Even on the most drizzly and dark Berkeley days of our Mediterranean winter rainy season, I feel as if I’m sitting at a cafe somewhere in the Asian tropics when at Far Leaves Cafe. Outside the cafe window the early evening commute craws by on busy San Pablo Avenue’s sloshy pavement. I sit on an antique, wooden Chinese bed with silken pillows, sipping my hot cup of tea with honey, eating a warm, lavender tinted bao (a sweet taro root steamed bun)—my favorite treat—and munching on mocha laced trail mix.
Plants are everywhere at Far Leaves and well tended. All have deep green leaves, no iron deficient, yellow ones that are browning and dying, although I do look after the little potted plant in the corner of the tatami sitting area in the back of the room, for I’m fond of it—no signs of neglect. So I pour a little of my left-over tea water in its pot, only a little, not too hot, if the soil looks dry. The little potted plant has grown over the years from a few feet tall to almost six feet! But I’ve know it since it was little, and its hard for me to see my baby as ever grown-up.
I practically wrote my memoir at two Far Leaves shops. The first one was located on College Ave, and now the new and improved cafe can be found on San Pablo Ave in West Berkeley. My debut memoir, which recently got a lovely New York Time’s review, took fifteen years to write. I wrote four hours every Friday, for seven years to complete my original manuscript made up of sixty short stories. I took writing classes and found various editors who advised me sagely on various writing tricks. I read cover to cover The Essential Guide to Getting Your Book Published and Anne Lamott's bird by bird to come up with a proposal (one year to complete) to find my content editor Jay Schaefer. With his advice, I rewrote my manuscript for a year (three eight-hour days a week) and found myself with Cutting Back-My Apprenticeship in the Garden’s of Kyoto’s current twenty-four chapters. I wrote in various tea shops including Crixa Cakes, Cafe Bartavelle, Massies Pastries and more, but the theme was clear. Far Leaves is one of my most frequented cafes due to their large black, green and herbal tea collection and lovely space where I can write. I buy a treat or new pot of tea every few hours to support the cafe if I stay a long time. Each tea drinker gets a pot of water on a burner, with tea pot and cup, so when you finish one pot, you can make another right at your table. The talking volume is always soft and inspiring, food is brought to the table, both sweet and savory. The staff remains consistent and super friendly. Of course I’ve known some of them for 15 years. I mentioned certain employees in the credits acknowledgments of Cutting Back because of their positive outlook (Brad is also a professional personal coach) and creative spirit (Keko is a graphic designer from Japan). I bring them treats occasionally.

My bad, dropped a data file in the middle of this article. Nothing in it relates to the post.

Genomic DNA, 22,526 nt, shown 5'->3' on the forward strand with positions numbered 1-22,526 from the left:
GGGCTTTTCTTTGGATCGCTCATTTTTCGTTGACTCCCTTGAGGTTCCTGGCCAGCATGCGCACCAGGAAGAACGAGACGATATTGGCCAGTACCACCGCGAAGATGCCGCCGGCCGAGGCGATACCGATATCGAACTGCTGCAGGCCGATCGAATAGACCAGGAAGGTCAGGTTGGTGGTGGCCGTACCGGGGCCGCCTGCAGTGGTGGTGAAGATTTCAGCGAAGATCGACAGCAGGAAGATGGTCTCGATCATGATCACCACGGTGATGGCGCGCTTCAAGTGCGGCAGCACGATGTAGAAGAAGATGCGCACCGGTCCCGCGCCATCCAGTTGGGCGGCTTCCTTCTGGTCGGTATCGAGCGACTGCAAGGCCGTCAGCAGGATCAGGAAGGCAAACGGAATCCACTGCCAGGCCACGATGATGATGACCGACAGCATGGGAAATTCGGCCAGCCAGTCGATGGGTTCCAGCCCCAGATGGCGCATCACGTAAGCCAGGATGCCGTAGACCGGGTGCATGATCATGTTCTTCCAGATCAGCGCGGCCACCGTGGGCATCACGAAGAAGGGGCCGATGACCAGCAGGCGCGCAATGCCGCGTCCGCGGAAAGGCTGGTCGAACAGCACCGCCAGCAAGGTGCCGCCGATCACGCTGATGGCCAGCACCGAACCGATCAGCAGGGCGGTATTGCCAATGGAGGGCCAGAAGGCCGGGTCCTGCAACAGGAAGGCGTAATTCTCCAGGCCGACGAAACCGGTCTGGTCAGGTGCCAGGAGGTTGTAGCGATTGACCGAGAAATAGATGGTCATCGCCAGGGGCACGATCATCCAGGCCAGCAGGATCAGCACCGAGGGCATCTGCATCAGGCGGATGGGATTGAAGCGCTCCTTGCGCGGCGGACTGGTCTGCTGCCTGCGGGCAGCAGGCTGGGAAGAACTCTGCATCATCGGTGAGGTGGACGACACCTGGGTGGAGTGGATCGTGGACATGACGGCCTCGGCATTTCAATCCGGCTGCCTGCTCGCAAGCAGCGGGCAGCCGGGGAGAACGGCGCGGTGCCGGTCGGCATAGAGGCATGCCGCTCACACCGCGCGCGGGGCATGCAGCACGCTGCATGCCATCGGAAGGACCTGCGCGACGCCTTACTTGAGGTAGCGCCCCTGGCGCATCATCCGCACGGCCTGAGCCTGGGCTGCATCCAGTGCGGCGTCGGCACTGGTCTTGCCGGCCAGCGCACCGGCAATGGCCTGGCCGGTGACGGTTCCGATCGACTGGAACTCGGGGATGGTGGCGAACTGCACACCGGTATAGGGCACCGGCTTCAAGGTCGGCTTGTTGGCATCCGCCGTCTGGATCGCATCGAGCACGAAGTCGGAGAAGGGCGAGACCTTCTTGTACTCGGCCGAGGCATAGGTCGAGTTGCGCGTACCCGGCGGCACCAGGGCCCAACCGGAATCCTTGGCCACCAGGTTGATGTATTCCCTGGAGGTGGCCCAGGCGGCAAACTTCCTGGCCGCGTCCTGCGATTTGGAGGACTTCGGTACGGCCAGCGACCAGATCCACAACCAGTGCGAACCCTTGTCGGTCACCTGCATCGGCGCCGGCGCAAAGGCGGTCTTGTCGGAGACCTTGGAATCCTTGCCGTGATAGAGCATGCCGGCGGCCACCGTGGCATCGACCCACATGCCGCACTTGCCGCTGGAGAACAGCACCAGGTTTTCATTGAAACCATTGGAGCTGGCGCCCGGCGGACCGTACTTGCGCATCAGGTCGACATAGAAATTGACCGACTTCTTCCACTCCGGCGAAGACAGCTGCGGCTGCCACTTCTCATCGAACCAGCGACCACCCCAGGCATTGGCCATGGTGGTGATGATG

I love the tatami area in the back of the room, where people can sit around two low tables on a raised mat platform. Tatami mats are made up of many layers of felt, two inches thick, covered in what looks like woven straw—see the Cutting Back website-(“Photo Diary” on the Cutting Back page for an image of tatami and other photos from the memoir) for a visual description of tatami. I bring out-of-town guests here, for we can sit (or lay) around on the tatami area, write letters, read books or catch up over green, black or herbal teas. Today I had Blood Orange tea, brilliant persimmon color, with pieces of ginger, orange skin I can nibble on when my tea has soaked a while. I just dipped my spoon into my honey and nibbled on some soft, reconstituted fruit pieces right out of the pot for an impromptu dessert.
Like many Japanese gardens, Far Leaves gives me room to think. And it’s a place for a normally solo pruner to be be around people, like the couple of women sitting nearby me who are talking about world politics, Berkeley’s latest housing troubles, and American history—big subjects. But they had nourishing tea to push them along in thought. It is a tea shop beautifully yet warmly laid out with natural wood, tea accoutrements, tea and plants. Far Leaves is located in a big building, so in winter I sometimes I bring a warm jacket. Thank you, owner of Far Leaves, Donna Lo, and her most generous staff for allowing me time, space and nourishment to grow my stories. Like a plant, my journey began small, and then grew into a large drama about apprenticing in the gardens of Japan. As I write this blog, the bright afternoon light from the big window next to my table now is filled with darkness, and bright-red taillights spin by. But the cafe is still just as warm as on a sunny day, not necessarily in temperature, but atmosphere. Soft white, yellow and red lanterns light up our drinking tea way.